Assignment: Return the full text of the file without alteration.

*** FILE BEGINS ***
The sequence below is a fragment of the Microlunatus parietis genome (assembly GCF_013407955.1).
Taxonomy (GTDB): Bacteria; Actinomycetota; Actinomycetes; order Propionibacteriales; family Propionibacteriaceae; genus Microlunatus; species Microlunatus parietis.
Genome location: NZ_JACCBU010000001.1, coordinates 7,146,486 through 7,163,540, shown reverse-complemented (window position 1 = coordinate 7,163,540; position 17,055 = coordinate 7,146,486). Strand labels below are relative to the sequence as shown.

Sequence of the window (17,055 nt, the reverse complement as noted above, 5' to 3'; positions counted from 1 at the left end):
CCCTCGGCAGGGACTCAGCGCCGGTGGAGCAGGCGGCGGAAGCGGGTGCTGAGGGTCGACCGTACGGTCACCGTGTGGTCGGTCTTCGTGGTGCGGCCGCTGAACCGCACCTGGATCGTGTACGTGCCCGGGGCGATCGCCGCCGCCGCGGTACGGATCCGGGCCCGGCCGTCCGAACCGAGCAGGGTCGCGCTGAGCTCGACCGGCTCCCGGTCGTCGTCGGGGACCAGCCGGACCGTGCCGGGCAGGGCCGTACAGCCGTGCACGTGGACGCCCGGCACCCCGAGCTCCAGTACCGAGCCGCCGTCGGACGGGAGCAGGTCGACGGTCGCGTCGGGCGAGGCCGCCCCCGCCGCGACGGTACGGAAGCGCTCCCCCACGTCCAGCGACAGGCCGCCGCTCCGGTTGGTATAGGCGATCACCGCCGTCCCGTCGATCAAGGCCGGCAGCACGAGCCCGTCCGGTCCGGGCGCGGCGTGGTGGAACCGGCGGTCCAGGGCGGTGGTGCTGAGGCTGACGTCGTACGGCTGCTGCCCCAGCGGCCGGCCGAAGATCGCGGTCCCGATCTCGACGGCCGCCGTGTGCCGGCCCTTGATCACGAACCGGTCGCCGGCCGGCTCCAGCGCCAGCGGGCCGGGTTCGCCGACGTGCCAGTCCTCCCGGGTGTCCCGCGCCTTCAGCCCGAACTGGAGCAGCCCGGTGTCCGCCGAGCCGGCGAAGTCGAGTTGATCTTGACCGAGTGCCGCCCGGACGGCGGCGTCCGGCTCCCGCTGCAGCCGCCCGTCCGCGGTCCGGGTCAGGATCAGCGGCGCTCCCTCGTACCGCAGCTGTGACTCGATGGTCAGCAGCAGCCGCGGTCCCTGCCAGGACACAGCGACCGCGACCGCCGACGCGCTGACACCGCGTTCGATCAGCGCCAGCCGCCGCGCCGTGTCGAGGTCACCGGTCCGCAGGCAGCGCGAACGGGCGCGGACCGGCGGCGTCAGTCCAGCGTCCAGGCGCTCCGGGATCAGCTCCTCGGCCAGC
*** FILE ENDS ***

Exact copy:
The sequence below is a fragment of the Microlunatus parietis genome (assembly GCF_013407955.1).
Taxonomy (GTDB): Bacteria; Actinomycetota; Actinomycetes; order Propionibacteriales; family Propionibacteriaceae; genus Microlunatus; species Microlunatus parietis.
Genome location: NZ_JACCBU010000001.1, coordinates 7,146,486 through 7,163,540, shown reverse-complemented (window position 1 = coordinate 7,163,540; position 17,055 = coordinate 7,146,486). Strand labels below are relative to the sequence as shown.

Sequence of the window (17,055 nt, the reverse complement as noted above, 5' to 3'; positions counted from 1 at the left end):
CCCTCGGCAGGGACTCAGCGCCGGTGGAGCAGGCGGCGGAAGCGGGTGCTGAGGGTCGACCGTACGGTCACCGTGTGGTCGGTCTTCGTGGTGCGGCCGCTGAACCGCACCTGGATCGTGTACGTGCCCGGGGCGATCGCCGCCGCCGCGGTACGGATCCGGGCCCGGCCGTCCGAACCGAGCAGGGTCGCGCTGAGCTCGACCGGCTCCCGGTCGTCGTCGGGGACCAGCCGGACCGTGCCGGGCAGGGCCGTACAGCCGTGCACGTGGACGCCCGGCACCCCGAGCTCCAGTACCGAGCCGCCGTCGGACGGGAGCAGGTCGACGGTCGCGTCGGGCGAGGCCGCCCCCGCCGCGACGGTACGGAAGCGCTCCCCCACGTCCAGCGACAGGCCGCCGCTCCGGTTGGTATAGGCGATCACCGCCGTCCCGTCGATCAAGGCCGGCAGCACGAGCCCGTCCGGTCCGGGCGCGGCGTGGTGGAACCGGCGGTCCAGGGCGGTGGTGCTGAGGCTGACGTCGTACGGCTGCTGCCCCAGCGGCCGGCCGAAGATCGCGGTCCCGATCTCGACGGCCGCCGTGTGCCGGCCCTTGATCACGAACCGGTCGCCGGCCGGCTCCAGCGCCAGCGGGCCGGGTTCGCCGACGTGCCAGTCCTCCCGGGTGTCCCGCGCCTTCAGCCCGAACTGGAGCAGCCCGGTGTCCGCCGAGCCGGCGAAGTCGAGTTGATCTTGACCGAGTGCCGCCCGGACGGCGGCGTCCGGCTCCCGCTGCAGCCGCCCGTCCGCGGTCCGGGTCAGGATCAGCGGCGCTCCCTCGTACCGCAGCTGTGACTCGATGGTCAGCAGCAGCCGCGGTCCCTGCCAGGACACAGCGACCGCGACCGCCGACGCGCTGACACCGCGTTCGATCAGCGCCAGCCGCCGCGCCGTGTCGAGGTCACCGGTCCGCAGGCAGCGCGAACGGGCGCGGACCGGCGGCGTCAGTCCAGCGTCCAGGCGCTCCGGGATCAGCTCCTCGGCCAGC